Following is a petition shared by Attac Maroc, arguing for a six-month pause of micro-loan repayments and interest exemption.
Micro-financing began in Morocco in the mid-’90s. Sold as a developmental panacea – the leveraged poor would drive national growth – it was operated as ‘a regular for-profit financial sector with the capacity for manipulation and all-round market-driven ineffectiveness’, to quote Morvant-Roux & Moisseron’s 2018 essay . With international and state support through the later 1990s, Morocco was ‘considered for several years to be one of the most successful country experiences worldwide (…) the model pupil of an industry in the process of spectacular expansion.’ However, a repayment (‘delinquency’) crisis through the latter years of the 2000s saw the collapse of the sector-leading Zakoura Institute, and total borrowers fall from 1.2 million in 2007 to 800,000 in 2012, as defaulters and cross-borrowers were excluded – without though any generalised debt forgiveness.
By 2015 approximately US$5 billion had been lent, and 6.7 billion returned: ‘It is thus the poor who finance the micro-credit institutions’, as Attac Maroc wrote in their 2017 analysis. With the number of debtors having returned to pre-crisis levels, the sector is again facing mass delinquency, and thus the political question: who ought to pay – the creditor, or the indebted?
Petition for the immediate suspension of micro-loan repayments for six months (renewable), with interest exempted.
The state is now enacting measures announced by the Economic Monitoring Commitee in light of the likely consequence of the coronavirus catastrophe – measures that have not so far addressed the victims [ضحايا] of micro-loans. 
There are approximately one million debtors to micro-loan institutions in Morocco, comprised largely from the popular classes and low-income wage workers, half of whom are women. They borrow at interest rates rising above 30%, and face the threats of micro-loan institutions’ when they have difficulties with repayments, due to the instability of their work and living situation, and the reduction or even ceasing of their income. 
One result of the coronavirus catastrophe will be to deepen the crisis of both subsistence agriculture and small-scale projects [i.e., micro enterprises] – due to the loss of jobs and livelihoods, we should expect increased bankruptacies and the intensification of social and psychological issues of those suffering these micro-loans. This is at a time when they are struggling with increased costs of health protection, and in the shadow of the weakened public health sector.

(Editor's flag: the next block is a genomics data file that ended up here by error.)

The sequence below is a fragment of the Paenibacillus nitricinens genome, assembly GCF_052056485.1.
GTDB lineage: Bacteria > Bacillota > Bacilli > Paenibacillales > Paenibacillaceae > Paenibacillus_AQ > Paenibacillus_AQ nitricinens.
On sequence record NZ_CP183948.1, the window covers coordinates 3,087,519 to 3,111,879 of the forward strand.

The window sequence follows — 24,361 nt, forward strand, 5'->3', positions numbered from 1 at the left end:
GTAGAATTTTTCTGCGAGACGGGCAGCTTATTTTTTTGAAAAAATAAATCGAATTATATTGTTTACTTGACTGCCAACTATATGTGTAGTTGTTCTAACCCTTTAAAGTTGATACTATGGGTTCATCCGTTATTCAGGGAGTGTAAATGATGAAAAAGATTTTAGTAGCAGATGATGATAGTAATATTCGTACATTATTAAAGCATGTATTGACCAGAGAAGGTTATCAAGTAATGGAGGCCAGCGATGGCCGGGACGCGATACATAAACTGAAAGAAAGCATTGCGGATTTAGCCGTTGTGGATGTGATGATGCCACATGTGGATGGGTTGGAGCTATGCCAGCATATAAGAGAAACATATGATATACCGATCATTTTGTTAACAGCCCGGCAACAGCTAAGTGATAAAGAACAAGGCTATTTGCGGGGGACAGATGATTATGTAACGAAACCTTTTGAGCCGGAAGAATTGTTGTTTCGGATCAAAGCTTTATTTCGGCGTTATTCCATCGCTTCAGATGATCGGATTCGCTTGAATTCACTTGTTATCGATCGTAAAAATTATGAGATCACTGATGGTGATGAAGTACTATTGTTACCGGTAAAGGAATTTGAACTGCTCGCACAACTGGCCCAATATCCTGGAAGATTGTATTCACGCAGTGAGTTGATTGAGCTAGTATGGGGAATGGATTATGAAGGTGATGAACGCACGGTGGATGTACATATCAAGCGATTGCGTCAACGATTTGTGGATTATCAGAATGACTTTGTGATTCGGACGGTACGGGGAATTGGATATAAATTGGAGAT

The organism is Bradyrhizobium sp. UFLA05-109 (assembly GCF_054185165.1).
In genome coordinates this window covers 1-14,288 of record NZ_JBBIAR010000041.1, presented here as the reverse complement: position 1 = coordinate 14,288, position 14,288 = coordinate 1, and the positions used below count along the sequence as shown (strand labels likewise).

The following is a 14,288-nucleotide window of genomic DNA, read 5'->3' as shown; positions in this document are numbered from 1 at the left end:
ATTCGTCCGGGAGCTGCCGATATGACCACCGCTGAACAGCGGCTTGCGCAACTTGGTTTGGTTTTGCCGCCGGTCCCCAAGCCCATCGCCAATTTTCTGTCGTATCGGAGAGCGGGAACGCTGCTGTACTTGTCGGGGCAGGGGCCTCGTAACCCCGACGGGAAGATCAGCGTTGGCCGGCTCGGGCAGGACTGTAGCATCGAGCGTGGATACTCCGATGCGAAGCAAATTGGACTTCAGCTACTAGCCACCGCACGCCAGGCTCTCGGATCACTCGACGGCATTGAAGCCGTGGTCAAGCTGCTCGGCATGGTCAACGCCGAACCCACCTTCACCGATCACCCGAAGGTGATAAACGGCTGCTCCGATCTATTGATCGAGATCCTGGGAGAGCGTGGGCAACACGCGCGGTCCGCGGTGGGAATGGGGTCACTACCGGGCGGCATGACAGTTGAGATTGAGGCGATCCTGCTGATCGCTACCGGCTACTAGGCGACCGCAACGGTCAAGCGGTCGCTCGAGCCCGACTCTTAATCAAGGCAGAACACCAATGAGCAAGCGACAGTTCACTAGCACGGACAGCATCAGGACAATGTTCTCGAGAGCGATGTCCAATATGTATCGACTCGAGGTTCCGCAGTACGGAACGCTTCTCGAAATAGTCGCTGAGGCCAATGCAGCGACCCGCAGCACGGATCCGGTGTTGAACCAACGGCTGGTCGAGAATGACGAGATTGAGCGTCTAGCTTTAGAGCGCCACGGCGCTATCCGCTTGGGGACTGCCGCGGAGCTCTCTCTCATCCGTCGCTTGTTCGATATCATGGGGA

Moreover, the quarantine imposes the purchase of basic consumption goods at a time of increased cost-of-living, due to price liberalisation, the reduction of the compensation fund [the basic price-control facility], and the importation of the majority of food, in addition to the need to pay water and electricity bills, monthly rent, children’s education, et cetera.
We the undersigned demand that the Moroccan state enact:
– The immediate halting of monthly repayment of micro-loans for a period of six months (renewable), and exemption from all interest.
– Lump-sum compensation, not less than the monthly minimum wage, for the benefit of micro-loans victims whose projects have gone bankrupt, or have lost their jobs due to the virus outbreak and health emergency.
National Identification number:
 The Comité de veille économique (or لجنة اليقظة الاقتصادية) – a new grouping.
 ‘As a result [of lack of legal recourse against poor defaulters], the enforcement capacity of Micro-Credit Institutions in Morocco relies on non-legal actions against defaulters’, write Morvant-Roux & Moisseron. ‘This means in practice deploying such tactics as intimidation, pressure at home and even pressure at the workplace. Thus, late debtors were often harassed by phone and sometimes threatened with foreclosure. Sometimes teams composed of several people went to isolated douars (villages) to threaten debtors. According to our own observations in Ouarzazate, in an extreme case, a girl was seized by loan officers so as to force her parents to repay a microloan.’